Abstract

This paper examines the persistence of violent conflicts in the two Sudans. It examines standard macro-approaches to conflict resolution—democracy, inclusiveness, intervention, secession, as well as the more radical “let-them-fight” thesis—to demonstrate the limitations on the ability of outsiders to manage the conflicts. It concludes that relying on these approaches alone is not likely to lead to meaningful and lasting conflict resolution. The causes of Sudan’s and South Sudan’s wars run deeper than a failure to be inclusive and are instead connected to the nature of the state in Africa.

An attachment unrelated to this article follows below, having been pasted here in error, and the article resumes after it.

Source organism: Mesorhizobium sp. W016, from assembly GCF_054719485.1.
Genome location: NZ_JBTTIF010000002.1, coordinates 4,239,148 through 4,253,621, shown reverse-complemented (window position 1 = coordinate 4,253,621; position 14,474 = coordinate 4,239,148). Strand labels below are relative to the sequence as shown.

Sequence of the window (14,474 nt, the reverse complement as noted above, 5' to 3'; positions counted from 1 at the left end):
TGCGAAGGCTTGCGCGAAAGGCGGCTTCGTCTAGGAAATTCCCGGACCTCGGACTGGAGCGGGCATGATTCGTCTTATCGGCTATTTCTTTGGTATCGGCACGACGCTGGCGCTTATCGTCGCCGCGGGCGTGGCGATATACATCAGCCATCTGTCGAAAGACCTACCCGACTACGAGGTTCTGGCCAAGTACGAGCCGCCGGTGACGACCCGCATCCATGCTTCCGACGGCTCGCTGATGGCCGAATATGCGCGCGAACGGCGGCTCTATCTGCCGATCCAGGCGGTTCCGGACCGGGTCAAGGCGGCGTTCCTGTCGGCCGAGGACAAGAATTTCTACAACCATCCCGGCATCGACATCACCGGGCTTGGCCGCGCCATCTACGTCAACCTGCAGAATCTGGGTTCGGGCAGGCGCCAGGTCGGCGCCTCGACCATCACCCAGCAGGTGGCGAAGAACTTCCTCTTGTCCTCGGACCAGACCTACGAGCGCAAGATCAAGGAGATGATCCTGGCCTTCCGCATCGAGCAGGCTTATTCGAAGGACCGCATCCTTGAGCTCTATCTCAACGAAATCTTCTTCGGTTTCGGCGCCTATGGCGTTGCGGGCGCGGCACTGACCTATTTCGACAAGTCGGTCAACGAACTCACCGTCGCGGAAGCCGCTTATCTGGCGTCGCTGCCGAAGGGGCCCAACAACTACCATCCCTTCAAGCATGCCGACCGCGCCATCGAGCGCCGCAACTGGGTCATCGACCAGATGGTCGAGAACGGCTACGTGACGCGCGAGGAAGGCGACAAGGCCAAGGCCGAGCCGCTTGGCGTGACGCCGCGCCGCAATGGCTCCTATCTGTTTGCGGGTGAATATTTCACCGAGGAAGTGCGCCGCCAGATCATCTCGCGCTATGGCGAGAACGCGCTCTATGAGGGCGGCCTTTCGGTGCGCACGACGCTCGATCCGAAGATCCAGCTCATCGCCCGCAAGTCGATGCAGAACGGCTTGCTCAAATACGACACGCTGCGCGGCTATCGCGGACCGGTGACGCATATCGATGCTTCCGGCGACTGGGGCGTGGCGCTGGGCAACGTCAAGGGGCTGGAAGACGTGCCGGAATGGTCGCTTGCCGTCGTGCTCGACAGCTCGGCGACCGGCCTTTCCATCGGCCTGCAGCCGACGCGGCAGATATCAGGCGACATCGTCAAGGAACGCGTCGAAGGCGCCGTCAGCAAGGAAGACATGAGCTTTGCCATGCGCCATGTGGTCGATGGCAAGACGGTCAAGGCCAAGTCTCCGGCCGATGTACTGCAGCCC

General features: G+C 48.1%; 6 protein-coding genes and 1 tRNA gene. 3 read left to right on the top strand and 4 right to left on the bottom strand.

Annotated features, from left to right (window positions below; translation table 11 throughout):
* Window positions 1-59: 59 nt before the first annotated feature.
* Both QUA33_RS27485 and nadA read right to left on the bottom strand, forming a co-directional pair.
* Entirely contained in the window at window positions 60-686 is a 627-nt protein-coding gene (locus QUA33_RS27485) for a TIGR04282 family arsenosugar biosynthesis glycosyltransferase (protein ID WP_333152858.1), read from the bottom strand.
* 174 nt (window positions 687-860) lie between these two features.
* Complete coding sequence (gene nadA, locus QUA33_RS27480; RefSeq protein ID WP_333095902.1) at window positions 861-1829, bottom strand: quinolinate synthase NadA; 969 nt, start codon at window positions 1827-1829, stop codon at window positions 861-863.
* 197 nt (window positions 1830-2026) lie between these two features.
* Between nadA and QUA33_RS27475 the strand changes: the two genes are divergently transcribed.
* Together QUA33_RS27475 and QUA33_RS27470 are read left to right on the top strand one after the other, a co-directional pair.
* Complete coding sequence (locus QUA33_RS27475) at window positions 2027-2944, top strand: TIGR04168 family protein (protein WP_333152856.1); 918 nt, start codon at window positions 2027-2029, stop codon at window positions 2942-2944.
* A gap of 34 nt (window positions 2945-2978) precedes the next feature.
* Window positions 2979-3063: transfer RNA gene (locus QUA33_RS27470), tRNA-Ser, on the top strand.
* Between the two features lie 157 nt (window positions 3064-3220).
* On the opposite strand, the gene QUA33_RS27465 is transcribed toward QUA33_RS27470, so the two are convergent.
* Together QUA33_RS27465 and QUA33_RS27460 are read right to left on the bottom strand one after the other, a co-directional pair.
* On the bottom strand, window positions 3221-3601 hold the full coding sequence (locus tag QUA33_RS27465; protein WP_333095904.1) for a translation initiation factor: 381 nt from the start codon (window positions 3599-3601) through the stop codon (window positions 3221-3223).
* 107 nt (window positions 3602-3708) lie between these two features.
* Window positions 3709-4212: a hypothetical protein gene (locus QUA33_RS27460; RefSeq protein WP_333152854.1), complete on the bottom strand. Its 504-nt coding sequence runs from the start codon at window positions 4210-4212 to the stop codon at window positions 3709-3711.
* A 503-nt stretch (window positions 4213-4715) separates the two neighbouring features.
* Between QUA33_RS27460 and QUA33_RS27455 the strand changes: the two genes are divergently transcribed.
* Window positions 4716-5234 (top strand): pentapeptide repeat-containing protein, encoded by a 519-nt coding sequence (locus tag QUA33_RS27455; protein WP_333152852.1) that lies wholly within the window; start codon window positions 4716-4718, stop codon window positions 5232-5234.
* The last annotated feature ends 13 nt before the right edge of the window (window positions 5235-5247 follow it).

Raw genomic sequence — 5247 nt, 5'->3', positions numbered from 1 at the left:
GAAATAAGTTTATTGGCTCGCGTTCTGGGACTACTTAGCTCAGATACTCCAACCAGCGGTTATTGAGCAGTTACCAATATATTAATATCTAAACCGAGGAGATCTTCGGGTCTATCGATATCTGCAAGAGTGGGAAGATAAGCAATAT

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Additional Information

ISSN
2156-7263
Print ISSN
2156-695X
Pages
pp. 143-158
Launched on MUSE
2015-11-14
Open Access
No
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